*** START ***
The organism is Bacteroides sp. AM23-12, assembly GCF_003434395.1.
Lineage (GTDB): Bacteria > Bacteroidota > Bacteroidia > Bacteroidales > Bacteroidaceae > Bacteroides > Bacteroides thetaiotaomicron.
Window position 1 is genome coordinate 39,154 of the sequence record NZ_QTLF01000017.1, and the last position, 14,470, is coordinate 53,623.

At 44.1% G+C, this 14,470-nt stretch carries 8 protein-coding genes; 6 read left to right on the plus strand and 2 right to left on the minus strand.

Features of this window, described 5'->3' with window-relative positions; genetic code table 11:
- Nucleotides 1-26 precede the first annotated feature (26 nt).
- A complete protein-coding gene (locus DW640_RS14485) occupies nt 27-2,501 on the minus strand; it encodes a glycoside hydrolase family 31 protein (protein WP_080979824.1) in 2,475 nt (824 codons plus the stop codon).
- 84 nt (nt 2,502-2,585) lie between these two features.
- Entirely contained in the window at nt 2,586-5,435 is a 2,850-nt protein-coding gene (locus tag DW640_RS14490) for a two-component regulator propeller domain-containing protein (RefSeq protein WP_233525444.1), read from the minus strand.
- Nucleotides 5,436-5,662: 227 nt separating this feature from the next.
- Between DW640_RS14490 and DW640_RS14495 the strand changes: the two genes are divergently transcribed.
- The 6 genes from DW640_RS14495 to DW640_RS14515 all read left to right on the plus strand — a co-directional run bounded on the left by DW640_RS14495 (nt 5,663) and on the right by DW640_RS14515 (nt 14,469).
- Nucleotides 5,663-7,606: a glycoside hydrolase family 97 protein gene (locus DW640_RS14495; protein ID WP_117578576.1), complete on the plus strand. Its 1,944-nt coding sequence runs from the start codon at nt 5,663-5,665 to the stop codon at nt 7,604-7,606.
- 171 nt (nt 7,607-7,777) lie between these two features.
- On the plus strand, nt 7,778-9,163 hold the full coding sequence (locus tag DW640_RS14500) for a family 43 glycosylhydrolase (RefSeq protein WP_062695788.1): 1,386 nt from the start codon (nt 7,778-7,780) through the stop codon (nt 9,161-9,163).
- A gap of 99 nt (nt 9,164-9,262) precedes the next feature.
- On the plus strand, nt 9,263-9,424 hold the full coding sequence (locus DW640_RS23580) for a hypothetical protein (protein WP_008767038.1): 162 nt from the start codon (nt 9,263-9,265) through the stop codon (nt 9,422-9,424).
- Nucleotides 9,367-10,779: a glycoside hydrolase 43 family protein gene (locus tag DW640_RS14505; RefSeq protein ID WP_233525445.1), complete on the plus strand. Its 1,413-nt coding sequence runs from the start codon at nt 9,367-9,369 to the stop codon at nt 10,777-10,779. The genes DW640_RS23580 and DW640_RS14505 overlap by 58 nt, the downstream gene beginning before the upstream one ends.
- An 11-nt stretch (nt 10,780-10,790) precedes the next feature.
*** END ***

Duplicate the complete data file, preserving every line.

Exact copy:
The organism is Bacteroides sp. AM23-12, assembly GCF_003434395.1.
Lineage (GTDB): Bacteria > Bacteroidota > Bacteroidia > Bacteroidales > Bacteroidaceae > Bacteroides > Bacteroides thetaiotaomicron.
Window position 1 is genome coordinate 39,154 of the sequence record NZ_QTLF01000017.1, and the last position, 14,470, is coordinate 53,623.

At 44.1% G+C, this 14,470-nt stretch carries 8 protein-coding genes; 6 read left to right on the plus strand and 2 right to left on the minus strand.

Features of this window, described 5'->3' with window-relative positions; genetic code table 11:
- Nucleotides 1-26 precede the first annotated feature (26 nt).
- A complete protein-coding gene (locus DW640_RS14485) occupies nt 27-2,501 on the minus strand; it encodes a glycoside hydrolase family 31 protein (protein WP_080979824.1) in 2,475 nt (824 codons plus the stop codon).
- 84 nt (nt 2,502-2,585) lie between these two features.
- Entirely contained in the window at nt 2,586-5,435 is a 2,850-nt protein-coding gene (locus tag DW640_RS14490) for a two-component regulator propeller domain-containing protein (RefSeq protein WP_233525444.1), read from the minus strand.
- Nucleotides 5,436-5,662: 227 nt separating this feature from the next.
- Between DW640_RS14490 and DW640_RS14495 the strand changes: the two genes are divergently transcribed.
- The 6 genes from DW640_RS14495 to DW640_RS14515 all read left to right on the plus strand — a co-directional run bounded on the left by DW640_RS14495 (nt 5,663) and on the right by DW640_RS14515 (nt 14,469).
- Nucleotides 5,663-7,606: a glycoside hydrolase family 97 protein gene (locus DW640_RS14495; protein ID WP_117578576.1), complete on the plus strand. Its 1,944-nt coding sequence runs from the start codon at nt 5,663-5,665 to the stop codon at nt 7,604-7,606.
- 171 nt (nt 7,607-7,777) lie between these two features.
- On the plus strand, nt 7,778-9,163 hold the full coding sequence (locus tag DW640_RS14500) for a family 43 glycosylhydrolase (RefSeq protein WP_062695788.1): 1,386 nt from the start codon (nt 7,778-7,780) through the stop codon (nt 9,161-9,163).
- A gap of 99 nt (nt 9,164-9,262) precedes the next feature.
- On the plus strand, nt 9,263-9,424 hold the full coding sequence (locus DW640_RS23580) for a hypothetical protein (protein WP_008767038.1): 162 nt from the start codon (nt 9,263-9,265) through the stop codon (nt 9,422-9,424).
- Nucleotides 9,367-10,779: a glycoside hydrolase 43 family protein gene (locus tag DW640_RS14505; RefSeq protein ID WP_233525445.1), complete on the plus strand. Its 1,413-nt coding sequence runs from the start codon at nt 9,367-9,369 to the stop codon at nt 10,777-10,779. The genes DW640_RS23580 and DW640_RS14505 overlap by 58 nt, the downstream gene beginning before the upstream one ends.
- An 11-nt stretch (nt 10,780-10,790) precedes the next feature.